Top ten CV bloopers
Many CVs suffer from common – yet simple – mistakes which can compromise the goal of impressing a new employer.
CVs remain one of the most important ways for contractors to secure new projects. Yet many still contain fundamental flaws – we take a look at the most common issues seen by our team.
Consistency and continuity
A CV is generally only read in detail once a potential employer has skim-read it and perhaps added it to a shortlist pile. But even when being skim-read, some inconsistencies leap off the page and invite a potential employer to question whether information has been withheld. Often these are genuine mistakes – but the person reviewing the CV has no way of knowing this. A common example might be some jobs having location information, while others don’t – or some jobs having job titles, while others don’t. Such omissions can become the subject of discussion, along the lines of, “what is she/he hiding?” Make sure all your headings and subheadings are consistent and that all job information has the same structure.
We often see CVs intended for organisations in Europe, which have US-style spellings, such as words ending in ize rather than ise. Sometimes, there’s a mixture of the two within the same CV. This is usually caused by a lack of attention to detail – glancing over a CV and looking for red underlines doesn’t always help, because the mistake won’t show if (for example) the document is formatted for the US, or even a paragraph is formatted for the US (which can happen if you copy and paste from another document). This seemingly trivial error can create a disproportionate negative impression and is well worth spending a little time weeding out – select all of the CV and change the language.
Not enough detail on roles
Perhaps because people feel awkward about banging their own gong, but contractors quite often don’t provide enough information about each role for potential employers to make a decision. Another factor is that sometimes people don’t think what they’ve done in a role is important enough to mention – where in fact, only a potential employer can see ‘what’s useful to them’. Don’t be worried about overkill at this stage, build your CV up with everything that’s relevant then start to trim out the excess. Also, consider tailoring CVs to the role – adding and removing what’s needed. It takes a little more work, but it’s well worth it.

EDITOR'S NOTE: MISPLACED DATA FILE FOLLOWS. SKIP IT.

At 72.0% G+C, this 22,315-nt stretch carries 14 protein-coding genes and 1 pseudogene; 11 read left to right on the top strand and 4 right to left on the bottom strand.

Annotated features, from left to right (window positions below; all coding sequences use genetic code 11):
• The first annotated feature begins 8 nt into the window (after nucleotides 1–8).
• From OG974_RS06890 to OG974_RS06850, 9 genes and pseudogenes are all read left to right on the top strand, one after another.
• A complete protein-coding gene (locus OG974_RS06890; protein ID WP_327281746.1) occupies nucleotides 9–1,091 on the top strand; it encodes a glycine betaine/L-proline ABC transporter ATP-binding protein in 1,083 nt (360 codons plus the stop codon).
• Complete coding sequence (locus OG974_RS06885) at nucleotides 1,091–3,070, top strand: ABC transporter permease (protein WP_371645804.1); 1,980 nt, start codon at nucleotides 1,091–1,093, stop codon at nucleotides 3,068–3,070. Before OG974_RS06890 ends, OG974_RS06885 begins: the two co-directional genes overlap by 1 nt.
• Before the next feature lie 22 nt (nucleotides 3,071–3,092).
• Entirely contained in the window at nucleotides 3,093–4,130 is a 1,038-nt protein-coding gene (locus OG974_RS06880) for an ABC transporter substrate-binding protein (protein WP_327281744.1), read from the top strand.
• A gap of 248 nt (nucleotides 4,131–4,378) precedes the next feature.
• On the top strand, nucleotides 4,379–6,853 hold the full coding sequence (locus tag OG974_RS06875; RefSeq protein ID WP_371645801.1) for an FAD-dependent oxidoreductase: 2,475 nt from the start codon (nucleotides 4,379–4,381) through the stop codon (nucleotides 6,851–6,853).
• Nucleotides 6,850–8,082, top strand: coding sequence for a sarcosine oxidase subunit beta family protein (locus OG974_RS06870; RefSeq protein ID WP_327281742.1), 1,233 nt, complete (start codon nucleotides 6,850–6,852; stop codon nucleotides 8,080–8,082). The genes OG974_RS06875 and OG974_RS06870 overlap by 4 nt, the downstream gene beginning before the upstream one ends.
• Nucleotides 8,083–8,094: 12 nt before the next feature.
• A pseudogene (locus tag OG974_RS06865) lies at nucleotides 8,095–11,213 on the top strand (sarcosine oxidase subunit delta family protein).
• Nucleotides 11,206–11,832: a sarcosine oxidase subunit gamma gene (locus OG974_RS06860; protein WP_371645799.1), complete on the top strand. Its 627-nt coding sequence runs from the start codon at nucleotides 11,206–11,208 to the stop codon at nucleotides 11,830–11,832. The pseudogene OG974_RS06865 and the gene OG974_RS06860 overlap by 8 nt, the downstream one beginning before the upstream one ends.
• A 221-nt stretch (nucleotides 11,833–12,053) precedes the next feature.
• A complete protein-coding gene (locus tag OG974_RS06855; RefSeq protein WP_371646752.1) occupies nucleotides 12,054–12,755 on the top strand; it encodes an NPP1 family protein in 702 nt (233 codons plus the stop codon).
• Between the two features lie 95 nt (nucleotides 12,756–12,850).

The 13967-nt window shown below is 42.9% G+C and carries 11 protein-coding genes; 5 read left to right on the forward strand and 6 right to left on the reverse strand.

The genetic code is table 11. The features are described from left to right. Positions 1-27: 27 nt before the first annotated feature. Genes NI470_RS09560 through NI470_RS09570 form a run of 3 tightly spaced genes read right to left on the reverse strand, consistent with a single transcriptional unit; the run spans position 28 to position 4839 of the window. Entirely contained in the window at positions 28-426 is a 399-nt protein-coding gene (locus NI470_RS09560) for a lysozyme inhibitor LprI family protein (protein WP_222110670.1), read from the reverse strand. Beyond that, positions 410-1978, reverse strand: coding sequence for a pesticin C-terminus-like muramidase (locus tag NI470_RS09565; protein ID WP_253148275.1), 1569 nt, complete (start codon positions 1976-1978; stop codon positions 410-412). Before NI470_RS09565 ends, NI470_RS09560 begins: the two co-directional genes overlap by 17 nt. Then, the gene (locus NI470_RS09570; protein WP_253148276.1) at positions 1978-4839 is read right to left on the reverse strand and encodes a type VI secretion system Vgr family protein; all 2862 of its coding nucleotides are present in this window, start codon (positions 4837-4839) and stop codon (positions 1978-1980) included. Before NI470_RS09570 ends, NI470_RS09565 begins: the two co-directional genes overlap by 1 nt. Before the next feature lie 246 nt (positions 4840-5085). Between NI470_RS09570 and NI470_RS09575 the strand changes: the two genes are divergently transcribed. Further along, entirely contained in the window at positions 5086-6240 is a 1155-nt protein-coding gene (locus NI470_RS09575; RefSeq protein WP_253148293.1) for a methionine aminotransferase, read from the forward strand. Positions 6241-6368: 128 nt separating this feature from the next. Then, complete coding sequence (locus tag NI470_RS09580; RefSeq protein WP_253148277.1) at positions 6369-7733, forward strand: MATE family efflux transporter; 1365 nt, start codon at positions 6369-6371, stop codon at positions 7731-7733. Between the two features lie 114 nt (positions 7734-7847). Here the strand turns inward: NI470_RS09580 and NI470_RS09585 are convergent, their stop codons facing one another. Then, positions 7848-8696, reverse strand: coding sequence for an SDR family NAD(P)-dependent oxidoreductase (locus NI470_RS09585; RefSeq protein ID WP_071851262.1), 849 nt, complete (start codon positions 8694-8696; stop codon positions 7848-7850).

Double-check the detail. Nothing screams at a potential employer more than company names being spelt incorrectly. It’s worth taking just a few seconds to click on the company’s website for the 100% correct way of spelling a company name. For example, it’s not Hewlett Packard, it’s Hewlett-Packard or HP. The same goes for people’s names, job titles, product names and so on.
Writing in the third person
Your CV is your personal representative. It’s you, on paper. Yet we see many CVs which are written in the third person. At best, this reduces the immediacy of the contact you’re making, rendering your CV far less personal. At worst, it can come across as aloof or arrogant. Write in the first person: I did this, I worked here – and so on.